Number 6193 – This looks like a leaf beetle (Coleoptera: Chrysomelidae); if they can jump, they may be flea beetles (tribe Alticini in said family). to the best of my knowledge, none of these are household pests, yours likely are simply accidental intruders.
6192 I’m from Prince George, BC. I found this bug in my basement April 2018. We have had a bizarre winter (cold, warm, lots of snow, melting, freezing etc), but now it is quite mild and finally looking like spring.
The bug looks like an ant but has a really long “tail” and wings. It’s between 5-10 m long from antennae to end of the tail. Does anyone know what this would be? I’ve lived in Prince George my whole life and I have never seen a bug like this before. The bug in the picture was found dead (hard to say if my cat got to it). Any advice is greatly appreciated. I can tell you that the bug is dominantly black and the legs may be a brownish colour.
Number 6192 – This is an ichneumon wasp (Hymenopter: Ichneumonidae); they all are parasitic on other arthropods, primarily other insects, and are harmless to humans (and cats).
6191 We’re in Montreal’s West Island area. We have these bugs in the house and they’re usually found in pasta but also marshmallow etc. in the pantry.
I haven’t seen them before and am wondering whether they came in some flour or something.
Number 6191 – This is a weevil (Coleoptera: Curculionidae), based on your narrative it most likely is one of the grain /granary weevils in the genus Sitophilus. These often infest stored grains such as wheat, rice, corn (maize), etc. as well as dry stored food products made from grains (such as pasta). See elsewhere on this site for additional information including control suggestions. Click here
6190 What is it??
Number 6190 – This is a brown marmorated stink bug, Halyomorpha halys (Hemiptera/Heteroptera: Pentatomidae), an introduced species that has become a pest in much of North America. Click here for more detailed information.
6189 What is this bug? At first I thought it was a Kissing Bug or Boll Weevil but upon comparing stock photos online, I don’t think so.
Number 6189 – This is a nymph of Reduvius personatus, an assassin bug (Hemiptera/Heteroptera: Reduviidae) known as a masked hunter. This is an introduced species likely of European origin that is frequently found indoors where it feeds on the insects and other arthropods it finds there. It is reported to have a very painful (but not dangerous) bite; Click here for more detailed information.
6188 Can you please identify these for me? We want to make sure that they are not carpenter ants.
Number 6188 – This does have the appearance of a carpenter ant (Camponotus sp.), but a clear view from the side would confirm this. The top of the thorax of a carpenter ant is smoothly rounded, whereas that of most other ants is not – Click here for an image.
6187 – Just Wondering what this is.
Number 6187 – This is a larder beetle, Dermestes lardarius (Coleoptera: Dermestidae), a cosmopolitan pantry pest. Click here for more detailed information.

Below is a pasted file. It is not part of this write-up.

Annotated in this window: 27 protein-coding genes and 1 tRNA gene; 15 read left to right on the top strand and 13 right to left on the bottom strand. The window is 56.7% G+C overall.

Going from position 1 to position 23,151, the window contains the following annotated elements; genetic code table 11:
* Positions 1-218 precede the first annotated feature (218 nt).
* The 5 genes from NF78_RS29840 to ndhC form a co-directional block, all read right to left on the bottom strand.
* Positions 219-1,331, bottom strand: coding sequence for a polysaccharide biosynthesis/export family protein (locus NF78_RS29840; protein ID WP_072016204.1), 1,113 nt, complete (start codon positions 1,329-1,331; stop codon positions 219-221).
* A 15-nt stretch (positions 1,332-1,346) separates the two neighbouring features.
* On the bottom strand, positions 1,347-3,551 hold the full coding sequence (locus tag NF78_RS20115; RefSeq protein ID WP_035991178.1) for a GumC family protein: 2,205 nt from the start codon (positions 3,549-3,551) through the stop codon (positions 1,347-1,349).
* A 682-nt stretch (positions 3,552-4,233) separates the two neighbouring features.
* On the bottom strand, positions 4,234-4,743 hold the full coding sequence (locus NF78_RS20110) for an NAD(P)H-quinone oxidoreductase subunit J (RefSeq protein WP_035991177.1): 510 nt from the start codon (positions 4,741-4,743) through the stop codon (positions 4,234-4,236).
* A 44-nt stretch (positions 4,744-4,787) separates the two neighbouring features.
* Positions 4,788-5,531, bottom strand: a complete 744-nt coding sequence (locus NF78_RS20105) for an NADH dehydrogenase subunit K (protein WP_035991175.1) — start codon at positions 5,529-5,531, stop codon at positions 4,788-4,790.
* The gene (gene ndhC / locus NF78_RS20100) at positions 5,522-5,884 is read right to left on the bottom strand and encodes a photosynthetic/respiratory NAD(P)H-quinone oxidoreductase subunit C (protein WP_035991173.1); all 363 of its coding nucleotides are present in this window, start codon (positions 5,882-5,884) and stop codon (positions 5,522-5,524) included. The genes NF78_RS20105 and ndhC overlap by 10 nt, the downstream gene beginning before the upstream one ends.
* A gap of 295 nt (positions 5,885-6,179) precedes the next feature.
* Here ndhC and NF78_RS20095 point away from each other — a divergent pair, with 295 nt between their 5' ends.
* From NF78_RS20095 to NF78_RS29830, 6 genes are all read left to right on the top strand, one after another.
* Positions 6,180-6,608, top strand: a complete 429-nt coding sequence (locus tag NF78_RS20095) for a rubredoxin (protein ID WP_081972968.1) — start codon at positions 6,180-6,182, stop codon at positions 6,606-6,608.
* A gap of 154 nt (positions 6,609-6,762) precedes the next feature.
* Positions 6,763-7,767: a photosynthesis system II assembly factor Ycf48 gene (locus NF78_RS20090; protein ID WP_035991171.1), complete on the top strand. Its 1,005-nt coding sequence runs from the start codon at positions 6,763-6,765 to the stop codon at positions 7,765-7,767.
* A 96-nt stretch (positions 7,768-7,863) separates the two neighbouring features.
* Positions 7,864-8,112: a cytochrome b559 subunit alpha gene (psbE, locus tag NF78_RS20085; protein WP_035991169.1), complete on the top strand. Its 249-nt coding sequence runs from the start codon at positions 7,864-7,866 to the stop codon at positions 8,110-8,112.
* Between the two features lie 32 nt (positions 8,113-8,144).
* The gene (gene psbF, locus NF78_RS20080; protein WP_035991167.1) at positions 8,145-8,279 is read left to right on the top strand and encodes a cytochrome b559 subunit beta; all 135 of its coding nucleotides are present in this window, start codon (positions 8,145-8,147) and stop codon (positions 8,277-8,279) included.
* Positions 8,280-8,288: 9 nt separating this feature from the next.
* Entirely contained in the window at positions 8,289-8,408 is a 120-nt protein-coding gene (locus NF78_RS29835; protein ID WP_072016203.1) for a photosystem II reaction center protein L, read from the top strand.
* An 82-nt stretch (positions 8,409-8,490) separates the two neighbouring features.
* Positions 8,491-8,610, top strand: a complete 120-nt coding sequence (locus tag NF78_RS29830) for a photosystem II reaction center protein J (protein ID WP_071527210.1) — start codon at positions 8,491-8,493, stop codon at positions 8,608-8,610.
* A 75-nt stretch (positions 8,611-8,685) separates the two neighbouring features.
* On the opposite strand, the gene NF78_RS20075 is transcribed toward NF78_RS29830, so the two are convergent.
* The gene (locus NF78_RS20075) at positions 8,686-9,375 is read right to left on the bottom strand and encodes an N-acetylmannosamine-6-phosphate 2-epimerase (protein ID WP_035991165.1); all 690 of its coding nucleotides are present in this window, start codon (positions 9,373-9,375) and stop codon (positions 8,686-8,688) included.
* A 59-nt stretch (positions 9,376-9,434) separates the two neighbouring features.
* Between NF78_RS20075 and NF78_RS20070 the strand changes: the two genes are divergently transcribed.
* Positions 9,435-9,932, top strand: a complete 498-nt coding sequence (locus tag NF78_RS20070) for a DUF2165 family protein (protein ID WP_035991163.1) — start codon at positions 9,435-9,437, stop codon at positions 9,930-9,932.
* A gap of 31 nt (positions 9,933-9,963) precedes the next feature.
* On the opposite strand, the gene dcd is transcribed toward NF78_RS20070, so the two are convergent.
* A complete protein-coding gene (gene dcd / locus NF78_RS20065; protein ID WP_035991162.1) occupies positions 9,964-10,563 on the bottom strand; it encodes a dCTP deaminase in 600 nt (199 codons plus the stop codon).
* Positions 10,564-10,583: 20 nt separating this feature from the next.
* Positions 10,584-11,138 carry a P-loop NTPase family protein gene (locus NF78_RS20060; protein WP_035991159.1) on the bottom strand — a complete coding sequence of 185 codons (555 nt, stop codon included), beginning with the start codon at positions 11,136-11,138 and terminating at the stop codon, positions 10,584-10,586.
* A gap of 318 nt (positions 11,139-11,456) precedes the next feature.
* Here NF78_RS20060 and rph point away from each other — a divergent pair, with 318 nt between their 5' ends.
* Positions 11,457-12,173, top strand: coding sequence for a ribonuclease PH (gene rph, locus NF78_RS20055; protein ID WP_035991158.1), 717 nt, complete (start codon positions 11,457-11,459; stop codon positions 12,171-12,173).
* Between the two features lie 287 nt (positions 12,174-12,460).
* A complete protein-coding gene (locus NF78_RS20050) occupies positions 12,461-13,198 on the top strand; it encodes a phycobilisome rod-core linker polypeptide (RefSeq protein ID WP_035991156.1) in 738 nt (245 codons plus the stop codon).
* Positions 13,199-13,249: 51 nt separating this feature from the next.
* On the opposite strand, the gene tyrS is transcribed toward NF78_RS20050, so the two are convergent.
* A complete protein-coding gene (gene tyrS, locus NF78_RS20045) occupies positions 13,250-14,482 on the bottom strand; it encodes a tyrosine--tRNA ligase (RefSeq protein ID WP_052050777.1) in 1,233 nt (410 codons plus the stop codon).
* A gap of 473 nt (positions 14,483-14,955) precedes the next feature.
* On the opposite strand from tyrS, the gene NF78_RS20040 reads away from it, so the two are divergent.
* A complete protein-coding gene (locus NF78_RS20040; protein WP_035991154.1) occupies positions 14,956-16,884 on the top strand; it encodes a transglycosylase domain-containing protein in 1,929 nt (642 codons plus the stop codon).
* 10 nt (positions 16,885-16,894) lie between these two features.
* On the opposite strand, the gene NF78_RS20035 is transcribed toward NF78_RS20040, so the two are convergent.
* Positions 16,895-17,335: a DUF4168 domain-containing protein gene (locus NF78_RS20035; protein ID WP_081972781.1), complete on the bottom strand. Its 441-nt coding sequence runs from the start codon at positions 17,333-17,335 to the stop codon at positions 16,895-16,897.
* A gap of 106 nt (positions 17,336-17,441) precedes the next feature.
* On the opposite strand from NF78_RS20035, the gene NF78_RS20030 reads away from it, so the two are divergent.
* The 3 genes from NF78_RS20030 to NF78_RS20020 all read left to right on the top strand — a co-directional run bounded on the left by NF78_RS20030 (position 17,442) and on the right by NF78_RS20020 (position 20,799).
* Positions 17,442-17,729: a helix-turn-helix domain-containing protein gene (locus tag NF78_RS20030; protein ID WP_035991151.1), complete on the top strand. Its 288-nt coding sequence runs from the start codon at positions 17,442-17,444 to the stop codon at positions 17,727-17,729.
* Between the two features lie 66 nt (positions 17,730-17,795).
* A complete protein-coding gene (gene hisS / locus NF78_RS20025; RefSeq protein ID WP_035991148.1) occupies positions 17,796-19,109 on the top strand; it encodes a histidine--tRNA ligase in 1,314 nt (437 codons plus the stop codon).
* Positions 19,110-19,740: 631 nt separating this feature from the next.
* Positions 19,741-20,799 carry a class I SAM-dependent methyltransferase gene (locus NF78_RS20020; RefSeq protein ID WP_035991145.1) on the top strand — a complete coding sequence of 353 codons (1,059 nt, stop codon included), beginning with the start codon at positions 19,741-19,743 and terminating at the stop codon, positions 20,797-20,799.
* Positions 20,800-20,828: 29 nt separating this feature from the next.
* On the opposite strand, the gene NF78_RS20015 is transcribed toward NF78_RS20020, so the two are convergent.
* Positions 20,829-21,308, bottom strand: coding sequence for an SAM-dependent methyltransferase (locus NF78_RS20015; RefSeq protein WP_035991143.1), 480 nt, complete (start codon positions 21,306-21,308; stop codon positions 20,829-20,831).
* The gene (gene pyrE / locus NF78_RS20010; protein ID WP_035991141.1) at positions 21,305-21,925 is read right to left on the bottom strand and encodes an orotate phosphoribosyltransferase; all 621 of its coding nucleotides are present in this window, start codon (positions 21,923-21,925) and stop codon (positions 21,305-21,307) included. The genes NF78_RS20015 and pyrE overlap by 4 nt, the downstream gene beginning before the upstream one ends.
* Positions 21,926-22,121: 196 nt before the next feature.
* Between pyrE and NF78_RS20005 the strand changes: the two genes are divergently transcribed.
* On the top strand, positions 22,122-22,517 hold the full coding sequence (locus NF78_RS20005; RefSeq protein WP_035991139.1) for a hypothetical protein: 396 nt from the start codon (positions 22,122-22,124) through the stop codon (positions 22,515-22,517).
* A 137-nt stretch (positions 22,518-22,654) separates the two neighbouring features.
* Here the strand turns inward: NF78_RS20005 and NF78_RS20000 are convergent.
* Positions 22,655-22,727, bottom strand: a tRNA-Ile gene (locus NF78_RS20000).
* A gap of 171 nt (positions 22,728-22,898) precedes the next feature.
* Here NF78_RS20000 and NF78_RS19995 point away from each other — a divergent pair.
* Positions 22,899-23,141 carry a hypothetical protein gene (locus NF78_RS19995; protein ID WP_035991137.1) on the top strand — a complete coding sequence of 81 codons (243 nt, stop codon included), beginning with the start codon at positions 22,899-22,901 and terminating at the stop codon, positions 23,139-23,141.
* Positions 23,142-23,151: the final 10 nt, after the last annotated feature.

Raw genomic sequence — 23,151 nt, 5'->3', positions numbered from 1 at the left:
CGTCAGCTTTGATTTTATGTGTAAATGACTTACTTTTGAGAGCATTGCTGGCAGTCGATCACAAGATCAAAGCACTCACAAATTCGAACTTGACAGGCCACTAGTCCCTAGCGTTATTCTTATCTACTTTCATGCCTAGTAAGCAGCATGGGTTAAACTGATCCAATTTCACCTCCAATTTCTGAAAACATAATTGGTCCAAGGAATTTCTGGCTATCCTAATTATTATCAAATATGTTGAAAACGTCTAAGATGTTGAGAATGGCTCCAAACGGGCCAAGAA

6186 I am located in Penticton BC these are in my garage/gym, they are mostly dead and i have to vacuum them daily in the hundreds. Thanks
Number 6186 – Like nos. 6177 and 6182, this appears to be an elm seed bug, Arocatus melanocephalus (Hemiptera/Heteroptera: Lygaeidae). These are nuisance pests that do no real harm; Click here for more detailed information.
6185 I got this bug or beetle in my house today and couldn’t identify it.
Pls let me know what is it. Where did it grow or come from and how to control this. Is it harmful. Thank you
Number 6185 – This appears to be a nymph of a soft tick (family Argasidae); it
likely dropped off whatever host it had been feeding on, and is looking for its next
meal. Some of these ticks can be disease vectors – for more information Click here
And also for some tick control suggestions, Click here
6184: This bug bite me and it was worse then a new sting it’s swelled up and now it’s dark red circle where it bite me and itchy like crazy still not healed it been 5 days now I have looked every where to what kind of big this is and asked no one seen this kind before please help
Number 6184 – This looks like Reduvius personatus, an assassin bug (Hemiptera/Heteroptera: Reduviidae) known as a masked hunter. This is an introduced species likely of European origin that is frequently found indoors where it feeds on the insects and other arthropods it finds there. Its bite indeed has been reported as very painful, but not dangerous; Click Here for more detailed information.
6183 From Toronto: Found a huge black spider in the bathroom, could fit over a toonie, not hairy legs but thought it could be a black widow, sorry no pix, freaked out and just killed it. also next to it a speck of dust that moved, so a baby.. ID?
Number 6183 – I believe that it is extremely unlikely that your spider would
have been a black widow; it also is extremely unlikely that the moving
‘speck of dust’ would have been any baby spider.
6182 Have found several in the second floor of house over a few weeks – insect smells with sharp odour when crushed – what are they? Regards, Larry D.
Like no. 6177, this appears to be an elm seed bug, Arocatus melanocephalus (Hemiptera/Heteroptera: Lygaeidae). See https://tinyurl.com/y77dynqq for more detailed information. Ed Saugstad, retired entomologist; Sinks Grove, WV.